The moderation of foreign demand growth is reflected in more modest growth in export-oriented sectors of the Slovenian economy this year. The growth of manufacturing production in the first eight months was more modest than last year in all except high-technology activities. Lower growth is also recorded for most goods exports, particularly exports of intermediates, which are usually integrated in global value chains. The overall growth of both goods imports and exports is otherwise still high, but mainly as a consequence of stronger trade and distribution activity in medicinal and pharmaceutical products rather than higher pharmaceutical production. The exports of medicinal and pharmaceutical products made the largest contribution to the otherwise modest increase in export market share on the world market in the first half of the year. The slowdown in market share growth on the world market – which is otherwise related to the absence of the high growth rates in passenger car exports seen in previous years – is also due to the geographical orientation of Slovenian exports to the EU market, where Slovenian market share growth remains relatively favourable amid more modest growth in demand. In the summer months, weaker growth was also recorded for exports and imports of services, transport services in particular, which reduced growth in the entire transportation sector.
In sectors that are mainly related to private consumption, activity has mostly been strengthening. Turnover growth in retail trade in non-durable goods is rising further and turnover in the sale of durable goods remains high. Household spending on services related to leisure activities at home and abroad has also increased further. The strong turnover growth in hotels and restaurants is otherwise generated by foreign tourists, same-day foreign visitors and transit tourists. Moreover, the growth of household disposable income has a positive effect on activity in residential construction. Activity in other construction segments has however been easing in recent months, notably in the construction of non-residential buildings, which is related to deteriorated expectations of the business sector and its investment activity. Confidence in construction is deteriorating further. In recent months confidence also started to fall among consumers, who are less optimistic regarding the economic situation in the country and employment in the next few months.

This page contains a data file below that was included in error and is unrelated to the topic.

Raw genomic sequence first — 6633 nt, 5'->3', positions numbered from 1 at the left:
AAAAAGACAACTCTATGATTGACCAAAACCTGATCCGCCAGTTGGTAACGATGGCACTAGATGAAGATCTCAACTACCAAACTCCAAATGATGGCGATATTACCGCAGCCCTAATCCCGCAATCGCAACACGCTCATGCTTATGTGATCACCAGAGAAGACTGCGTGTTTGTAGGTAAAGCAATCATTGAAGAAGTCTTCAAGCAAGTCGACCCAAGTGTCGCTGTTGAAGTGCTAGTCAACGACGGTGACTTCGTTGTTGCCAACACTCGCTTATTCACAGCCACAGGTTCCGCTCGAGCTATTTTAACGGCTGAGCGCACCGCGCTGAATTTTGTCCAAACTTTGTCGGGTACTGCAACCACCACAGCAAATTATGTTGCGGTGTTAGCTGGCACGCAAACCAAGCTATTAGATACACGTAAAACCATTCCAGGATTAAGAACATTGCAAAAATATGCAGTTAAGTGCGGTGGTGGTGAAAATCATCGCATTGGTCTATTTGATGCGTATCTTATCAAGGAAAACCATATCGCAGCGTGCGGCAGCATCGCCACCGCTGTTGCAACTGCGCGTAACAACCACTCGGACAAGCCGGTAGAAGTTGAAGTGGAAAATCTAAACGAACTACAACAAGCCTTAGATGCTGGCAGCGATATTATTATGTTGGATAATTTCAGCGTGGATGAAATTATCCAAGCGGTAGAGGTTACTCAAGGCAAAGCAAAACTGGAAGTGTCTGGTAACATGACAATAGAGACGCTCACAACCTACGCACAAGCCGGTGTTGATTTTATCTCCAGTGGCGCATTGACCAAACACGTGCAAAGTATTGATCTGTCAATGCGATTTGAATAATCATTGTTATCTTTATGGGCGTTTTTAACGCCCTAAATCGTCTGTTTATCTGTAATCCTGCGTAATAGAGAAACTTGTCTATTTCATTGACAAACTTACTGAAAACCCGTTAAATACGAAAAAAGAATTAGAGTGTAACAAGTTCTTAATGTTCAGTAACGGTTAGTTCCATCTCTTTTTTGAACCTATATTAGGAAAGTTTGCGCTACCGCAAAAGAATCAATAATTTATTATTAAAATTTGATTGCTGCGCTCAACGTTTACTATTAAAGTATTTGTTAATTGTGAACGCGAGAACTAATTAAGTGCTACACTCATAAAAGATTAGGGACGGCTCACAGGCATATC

The growth of activity is moderate in most sectors; activity in construction declined
The decline in registered unemployment has slowed in the last few months; wage growth remains high, while cost competitiveness is worsening gradually with lower productivity growth. The growth of employment has slowed as well and is lower than last year, driven mostly by the hiring of foreigners. Wage growth is higher than last year amid the shortage of (appropriate) workforce and the relatively low unemployment rate. Particularly in the private sector, wage growth is also due to the increase in the minimum wage. Growth in unit labour costs rose amid more modest growth in GDP and productivity, as in other EU countries more notably in manufacturing. In the second quarter, unit labour costs increased more in Slovenia than in trading partners. In the third quarter, Slovenia also had higher inflation, which was reflected in a moderate deterioration of the price competitiveness indicator.
The growth of loans (household loans in particular) and deposits continues. Household loans account for around 80% of the total net increase in domestic non-banking sector loans. The fastest growth (over 10%) is recorded for consumer loans, which are contributing to higher household consumption. Deposits of non-banking sectors also continue to grow. Given the low interest rates, particularly overnight deposits are on the rise, accounting for almost 70% of all non-banking deposits.
The general government surplus in the first nine months was more than half lower year on year. Revenue increased less than in the same period of last year, while expenditure growth strengthened and exceeded revenue growth. With more modest EU funds absorption, the lower revenue growth mainly reflected weaker growth in revenues from taxes, personal income tax in particular. The growth of revenue from value added tax also eased. With further growth in employment and wages, social security contributions increased to a similar extent as in the same period of last year. The stronger growth in expenditure was mainly driven by increased public servants’ wages and employment in the public sector, alongside higher expenditure on social transfers.